Coming off the back of their critically-lauded fourth record Fantasies, Canadians Metric blew into Camden’s Electric Ballroom for the final night of a lengthy tour.
The band, led by sometime-Soft Skeleton and Broken Social Scene frontwoman Emily Haines, haven’t graced these shores for a few years, and it seems, at least on tonight’s show, that they’ve been polishing their act to a gloss finish.
That they’re still playing venues of only medium size is surprising at this stage in their career – not to denigrate the Ballroom’s obvious charms, but the scale and ambition of the group’s work is more suited to aircraft hanger, typified by the early arrival here of latest single Help I’m Alive.
The track, for which the term ‘radio-friendly’ could have been invented, is rapturously received by the crowd as Haines, a cross between Courtney Love‘s sweaty younger sister and the pouty one out of The Ting Tings, bounces puppylike between her keyboard and thumping her chest at the front of the stage to the chorus’ “My heart’s still beating/ Like a hammer”.
Haines is certainly an accomplished frontwoman, whose every utterance is greeted by an enormous cheer from the largely partisan crowd. She is very clearly the band’s strongest selling point – oozing punk sexuality and tossing well-chosen and enthusiastic platitudes to the Camden crowd. However, to the cynical British eye there’s something a little off about her banter – typified by her half-serious apology for the band’s inevitable rise to stadium-filling status. You get the feel that despite their efforts, there’s little intimate about the band’s performance, and there are times that her monologues about the comparative excellence of the Rolling Stones and The Beatles could have been delivered by Avril Lavigne at Wembley Arena.
Luckily, the music more than makes up for the uncomfortable between-song banter. The aforementioned Stones/ Beatles debate is flung into song – form on the superb Gimmie Sympathy, despite some pretty duff lyrics about “playing Here Comes The Sun”. This is torch-waving pop at its purest distillation, and The Killers should take note of what is achievable without appearing too pompous or overblown. The band themselves are ludicrously tight, bringing a kind of professionalism to their individual roles that is rarely seen in British bands. That this sometimes blows into self-indulgence is understandable if not excusable – there are a couple of overlong guitar solos during Gold Guns Girls and, unforgivably, a bass solo for which the spotlight falls literally on bassist Joshua Winstead.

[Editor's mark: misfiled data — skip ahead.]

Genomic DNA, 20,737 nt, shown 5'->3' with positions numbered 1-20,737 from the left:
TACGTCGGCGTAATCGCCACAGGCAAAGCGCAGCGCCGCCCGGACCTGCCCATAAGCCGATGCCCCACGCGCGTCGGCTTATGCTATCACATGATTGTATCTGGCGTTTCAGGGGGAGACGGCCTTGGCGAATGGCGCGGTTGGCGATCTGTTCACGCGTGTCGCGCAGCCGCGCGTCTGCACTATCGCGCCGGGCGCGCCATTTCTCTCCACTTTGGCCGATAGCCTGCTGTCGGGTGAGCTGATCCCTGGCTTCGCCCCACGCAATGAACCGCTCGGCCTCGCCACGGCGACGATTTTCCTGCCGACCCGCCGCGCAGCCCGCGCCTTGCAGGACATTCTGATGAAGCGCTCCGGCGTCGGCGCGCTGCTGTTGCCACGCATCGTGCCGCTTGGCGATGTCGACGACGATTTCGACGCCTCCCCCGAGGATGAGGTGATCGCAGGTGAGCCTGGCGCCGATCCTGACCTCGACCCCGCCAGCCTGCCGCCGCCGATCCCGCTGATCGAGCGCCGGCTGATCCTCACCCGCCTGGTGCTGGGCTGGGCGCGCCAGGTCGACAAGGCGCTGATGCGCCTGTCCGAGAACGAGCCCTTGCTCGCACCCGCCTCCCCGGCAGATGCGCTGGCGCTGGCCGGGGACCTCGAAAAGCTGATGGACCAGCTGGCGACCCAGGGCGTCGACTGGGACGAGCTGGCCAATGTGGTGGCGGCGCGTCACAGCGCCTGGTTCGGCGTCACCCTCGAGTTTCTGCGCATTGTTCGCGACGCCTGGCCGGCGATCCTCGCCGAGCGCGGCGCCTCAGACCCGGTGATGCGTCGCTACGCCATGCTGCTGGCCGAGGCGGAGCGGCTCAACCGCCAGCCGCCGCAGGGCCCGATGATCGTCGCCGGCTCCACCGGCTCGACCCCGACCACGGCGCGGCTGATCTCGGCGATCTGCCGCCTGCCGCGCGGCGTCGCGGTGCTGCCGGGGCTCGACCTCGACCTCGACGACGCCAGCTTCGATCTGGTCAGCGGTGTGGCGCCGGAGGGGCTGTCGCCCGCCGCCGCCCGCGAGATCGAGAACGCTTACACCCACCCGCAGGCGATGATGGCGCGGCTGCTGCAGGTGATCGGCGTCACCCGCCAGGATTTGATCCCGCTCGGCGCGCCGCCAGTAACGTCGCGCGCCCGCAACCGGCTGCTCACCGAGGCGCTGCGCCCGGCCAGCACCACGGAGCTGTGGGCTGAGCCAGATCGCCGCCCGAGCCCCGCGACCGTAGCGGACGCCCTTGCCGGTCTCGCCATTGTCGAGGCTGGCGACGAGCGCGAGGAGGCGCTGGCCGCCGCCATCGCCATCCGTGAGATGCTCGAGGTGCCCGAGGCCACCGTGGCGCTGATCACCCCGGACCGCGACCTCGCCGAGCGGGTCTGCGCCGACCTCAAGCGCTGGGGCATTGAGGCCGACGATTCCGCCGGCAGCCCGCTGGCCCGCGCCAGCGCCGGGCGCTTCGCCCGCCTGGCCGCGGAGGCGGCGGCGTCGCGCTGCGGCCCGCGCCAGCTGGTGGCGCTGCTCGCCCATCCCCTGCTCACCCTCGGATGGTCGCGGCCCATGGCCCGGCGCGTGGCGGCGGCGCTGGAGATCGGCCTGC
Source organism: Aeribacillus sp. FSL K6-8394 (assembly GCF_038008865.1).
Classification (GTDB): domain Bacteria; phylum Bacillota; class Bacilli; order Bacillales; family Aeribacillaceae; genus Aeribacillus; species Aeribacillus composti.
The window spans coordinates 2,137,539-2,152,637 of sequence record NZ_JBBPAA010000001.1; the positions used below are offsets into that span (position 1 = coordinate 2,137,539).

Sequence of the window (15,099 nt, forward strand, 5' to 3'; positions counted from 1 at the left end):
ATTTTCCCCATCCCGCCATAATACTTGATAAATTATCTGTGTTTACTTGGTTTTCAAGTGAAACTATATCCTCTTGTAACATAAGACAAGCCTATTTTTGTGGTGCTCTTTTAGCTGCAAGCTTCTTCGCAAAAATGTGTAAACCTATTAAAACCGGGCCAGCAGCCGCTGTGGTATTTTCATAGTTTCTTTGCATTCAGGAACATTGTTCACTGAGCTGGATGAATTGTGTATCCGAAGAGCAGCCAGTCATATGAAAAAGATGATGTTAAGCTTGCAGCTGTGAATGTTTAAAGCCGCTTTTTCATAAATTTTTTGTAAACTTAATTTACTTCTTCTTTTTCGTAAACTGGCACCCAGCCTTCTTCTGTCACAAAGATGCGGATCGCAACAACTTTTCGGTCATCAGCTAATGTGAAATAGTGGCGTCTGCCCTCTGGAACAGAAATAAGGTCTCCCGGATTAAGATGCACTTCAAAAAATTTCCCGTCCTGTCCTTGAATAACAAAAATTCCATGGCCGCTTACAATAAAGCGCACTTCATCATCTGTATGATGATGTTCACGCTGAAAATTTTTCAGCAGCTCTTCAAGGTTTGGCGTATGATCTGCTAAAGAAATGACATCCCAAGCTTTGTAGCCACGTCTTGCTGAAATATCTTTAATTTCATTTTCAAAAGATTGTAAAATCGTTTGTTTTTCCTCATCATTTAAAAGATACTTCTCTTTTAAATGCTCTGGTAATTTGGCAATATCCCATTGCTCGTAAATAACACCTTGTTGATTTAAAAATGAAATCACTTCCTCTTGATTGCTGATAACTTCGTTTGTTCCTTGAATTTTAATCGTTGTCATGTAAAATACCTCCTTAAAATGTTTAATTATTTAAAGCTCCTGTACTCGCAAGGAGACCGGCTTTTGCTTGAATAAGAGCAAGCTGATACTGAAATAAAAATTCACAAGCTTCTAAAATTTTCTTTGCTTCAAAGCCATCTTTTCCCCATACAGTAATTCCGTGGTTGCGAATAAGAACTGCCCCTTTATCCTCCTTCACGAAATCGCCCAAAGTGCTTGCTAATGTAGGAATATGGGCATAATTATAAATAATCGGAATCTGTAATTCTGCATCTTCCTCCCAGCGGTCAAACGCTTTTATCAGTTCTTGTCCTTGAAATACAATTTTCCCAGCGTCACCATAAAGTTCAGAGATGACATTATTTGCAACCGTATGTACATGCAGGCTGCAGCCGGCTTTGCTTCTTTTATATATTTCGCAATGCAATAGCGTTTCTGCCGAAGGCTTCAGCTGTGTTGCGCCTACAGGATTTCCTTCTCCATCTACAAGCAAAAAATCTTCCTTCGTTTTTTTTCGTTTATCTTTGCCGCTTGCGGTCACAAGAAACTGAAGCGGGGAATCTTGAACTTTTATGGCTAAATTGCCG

Most of the material is culled from the new record, meaning that the majority of the gig is a bombastic blast of power-pop with little room for breathing space. Only slow-burning synth opener Twilight Galaxy and closer Live It Out (here preceded with the non-more accurate introduction “This is Metric’s Freebird”) give the band chance to catch breath, and by the end even Haines seems exhausted.
The unflagging pace can be a little one-note, but when the teenage thrash of The Clash-mentioning Monster Hospital sounds this good, it’s difficult to begrudge them. A couple more numbers from debut-that’s-not-really-a-debut Grow Up and Blow Away or Old World Undergound wouldn’t go amiss, especially as the crowd don’t appear to be newcomers to the cause, But, as Haines and crew already seem to know, there’ll be plenty of time to do that at Wembley Arena next time.